Meeting Highlights


Simple, Noninvasive Hemodynamic Monitoring Improves Uncontrolled Hypertension

Presented by Tommaso Comotti, Italy

The findings of the BEtter Control of Blood Pressure in Hypertensive pAtients Monitored Using the HOTMAN® sYstem trial [BEAUTY; NCT01482364] of 153 patients has demonstrated the value of the simple and noninvasive monitoring of hemodynamic parameters in improving uncontrolled hypertension. The findings were reported by Tommaso Comotti, MD, Istituto Auxologico Italiano, Milan, Italy.

High blood pressure (BP) remains uncontrolled in up to 20% of those treated for hypertension [de la Sierra A et al. Hypertension 2011; Egan BM et al. Circulation 2011]. The ultimate control of drug-treated, but still uncontrolled, hypertension may require more and/or better-acting drugs [Redón J et al. J Hypertens 2010]. Poor adherence due to side effects is also a problem [Ceral J et al. Hypertens Res 2011; Gifford RW Hypertension 1988; Klein LE Hypertension 1988].

Another option for BP control is the use of an approach termed integrated hemodynamic management. The approach relies on the technique of thoracic electrical bioimpedance, which, by means of externally placed probes, measures the electrical resistance of the thorax to a high-frequency, very-low magnitude current. The method permits real-time hemodynamic measurements and the low current used reduces artefacts. The technology is commercially available as the HOTMAN® system (Hemo Sapiens, San Ramon, CA, USA).

The multicenter, prospective, randomized BEAUTY study trial was designed to explore whether drug selection based on integrated hemodynamic management would improve the hemodynamic status of patients with uncontrolled hypertension during a 6-month follow-up (n=76; patients also received usual hypertensive care; IHM Group), compared with drugs selected conventionally according to the 2007 European Society for Hypertension guidelines (n=77; Co-group). The primary endpoint of the study was the absolute change in daytime ambulatory systolic BP. Whether the drug-related changes in hemodynamic parameters are related to BP alterations and whether the improvements in hemodynamic and BP control reduced adverse effects were also assessed.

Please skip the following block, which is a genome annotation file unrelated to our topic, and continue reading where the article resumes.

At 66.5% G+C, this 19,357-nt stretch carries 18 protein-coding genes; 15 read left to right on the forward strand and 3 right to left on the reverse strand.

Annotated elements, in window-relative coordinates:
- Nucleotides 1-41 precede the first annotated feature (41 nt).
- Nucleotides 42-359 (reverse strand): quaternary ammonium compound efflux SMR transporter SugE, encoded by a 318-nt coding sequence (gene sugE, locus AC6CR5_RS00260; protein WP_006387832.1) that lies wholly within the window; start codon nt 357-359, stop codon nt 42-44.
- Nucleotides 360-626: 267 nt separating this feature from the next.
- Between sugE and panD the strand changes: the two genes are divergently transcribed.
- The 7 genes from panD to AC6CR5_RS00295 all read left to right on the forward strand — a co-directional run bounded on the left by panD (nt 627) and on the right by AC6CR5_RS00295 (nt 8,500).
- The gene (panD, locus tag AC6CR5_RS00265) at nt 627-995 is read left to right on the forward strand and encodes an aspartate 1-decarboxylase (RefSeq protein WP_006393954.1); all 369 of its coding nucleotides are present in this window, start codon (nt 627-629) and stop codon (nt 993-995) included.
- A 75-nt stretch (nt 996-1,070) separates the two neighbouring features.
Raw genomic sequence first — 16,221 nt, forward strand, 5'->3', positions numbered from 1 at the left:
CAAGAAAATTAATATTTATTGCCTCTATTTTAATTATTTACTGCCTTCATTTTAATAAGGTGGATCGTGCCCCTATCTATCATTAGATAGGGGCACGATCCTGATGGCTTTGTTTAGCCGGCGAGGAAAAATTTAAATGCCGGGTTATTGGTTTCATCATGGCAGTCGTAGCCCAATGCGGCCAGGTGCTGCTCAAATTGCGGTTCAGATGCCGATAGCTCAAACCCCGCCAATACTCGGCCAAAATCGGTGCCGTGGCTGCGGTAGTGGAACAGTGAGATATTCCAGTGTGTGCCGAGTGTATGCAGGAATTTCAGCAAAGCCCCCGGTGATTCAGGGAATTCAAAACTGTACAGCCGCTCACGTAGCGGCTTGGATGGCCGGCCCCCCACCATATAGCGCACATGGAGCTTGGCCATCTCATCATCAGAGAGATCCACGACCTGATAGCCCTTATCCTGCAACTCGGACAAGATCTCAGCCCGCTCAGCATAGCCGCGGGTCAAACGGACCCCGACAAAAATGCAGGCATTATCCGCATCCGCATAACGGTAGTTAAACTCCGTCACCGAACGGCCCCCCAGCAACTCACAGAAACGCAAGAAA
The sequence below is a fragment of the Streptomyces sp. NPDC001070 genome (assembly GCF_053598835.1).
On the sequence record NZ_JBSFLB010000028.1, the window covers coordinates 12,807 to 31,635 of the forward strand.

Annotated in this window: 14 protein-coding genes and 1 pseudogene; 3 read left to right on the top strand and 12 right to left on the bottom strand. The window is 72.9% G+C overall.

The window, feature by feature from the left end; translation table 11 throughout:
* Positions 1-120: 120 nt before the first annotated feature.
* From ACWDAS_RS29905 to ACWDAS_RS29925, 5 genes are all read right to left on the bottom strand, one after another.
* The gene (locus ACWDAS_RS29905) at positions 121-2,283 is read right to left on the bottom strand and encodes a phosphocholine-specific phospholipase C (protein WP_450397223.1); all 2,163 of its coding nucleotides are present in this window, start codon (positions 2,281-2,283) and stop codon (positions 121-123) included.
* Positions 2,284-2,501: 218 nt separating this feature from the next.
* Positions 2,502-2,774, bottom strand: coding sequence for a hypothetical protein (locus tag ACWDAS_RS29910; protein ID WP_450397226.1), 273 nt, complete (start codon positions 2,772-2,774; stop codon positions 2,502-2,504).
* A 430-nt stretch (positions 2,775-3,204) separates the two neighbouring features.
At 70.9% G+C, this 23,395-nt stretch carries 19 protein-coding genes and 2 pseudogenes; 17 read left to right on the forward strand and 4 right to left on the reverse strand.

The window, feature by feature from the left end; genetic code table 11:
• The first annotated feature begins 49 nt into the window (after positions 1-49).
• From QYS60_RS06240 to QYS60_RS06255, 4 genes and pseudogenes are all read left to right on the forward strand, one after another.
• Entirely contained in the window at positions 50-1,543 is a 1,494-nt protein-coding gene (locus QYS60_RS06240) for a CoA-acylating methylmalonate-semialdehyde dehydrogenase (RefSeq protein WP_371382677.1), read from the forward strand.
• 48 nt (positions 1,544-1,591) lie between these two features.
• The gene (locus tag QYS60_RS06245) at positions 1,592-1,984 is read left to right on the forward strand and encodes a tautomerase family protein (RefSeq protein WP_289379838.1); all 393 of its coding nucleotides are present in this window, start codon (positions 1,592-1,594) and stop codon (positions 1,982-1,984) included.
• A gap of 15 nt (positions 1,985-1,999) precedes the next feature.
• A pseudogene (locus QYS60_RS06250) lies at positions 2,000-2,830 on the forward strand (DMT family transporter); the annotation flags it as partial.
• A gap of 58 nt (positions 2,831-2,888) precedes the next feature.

Hemodynamic status was assessed as worsened, stable, or improved based on comparison of values obtained at baseline and the final clinic visit. The 2 investigators were blind to patient randomization. Inclusion criteria were age 18 to 75 years, essential hypertension, sustained hypertension at the baseline visit (systolic BP >140 mmHg) and during ambulatory BP monitoring (daytime systolic BP >135 mmHg), treatment with ≥2 anti-hypertensive drugs, and signed informed consent.

Patients were monitored during 6 clinic visits (ambulatory BP monitoring, echocardiography, HOTMAN, and pulse wave velocity; not all performed at each visit) and also maintained a BP diary.

Overall, hemodynamic status of the integrated hemodynamic management group improved more (49% and 50%, according to both investigators) than the control group (27% and 29%, same order; p=0.038 and p=0.008, respectively). Joint improvement of hemodynamic status and BP was superior in the treatment group (42% and 43%) than the control group (22% and 23%; p=0.014 and p=0.030, respectively; Figure 1).

Drug selection according to the HOTMAN responses was associated with fewer investigator-assessed side effects (1.18±1.17) than the conventional drug selection process (1.91±2.09).

Data from the BEAUTY study show that the noninvasive HOTMAN approach is associated with more favourable hemodynamic changes in patients with uncontrolled hypertension, better joint control of hemodynamics and BP, and fewer side effects.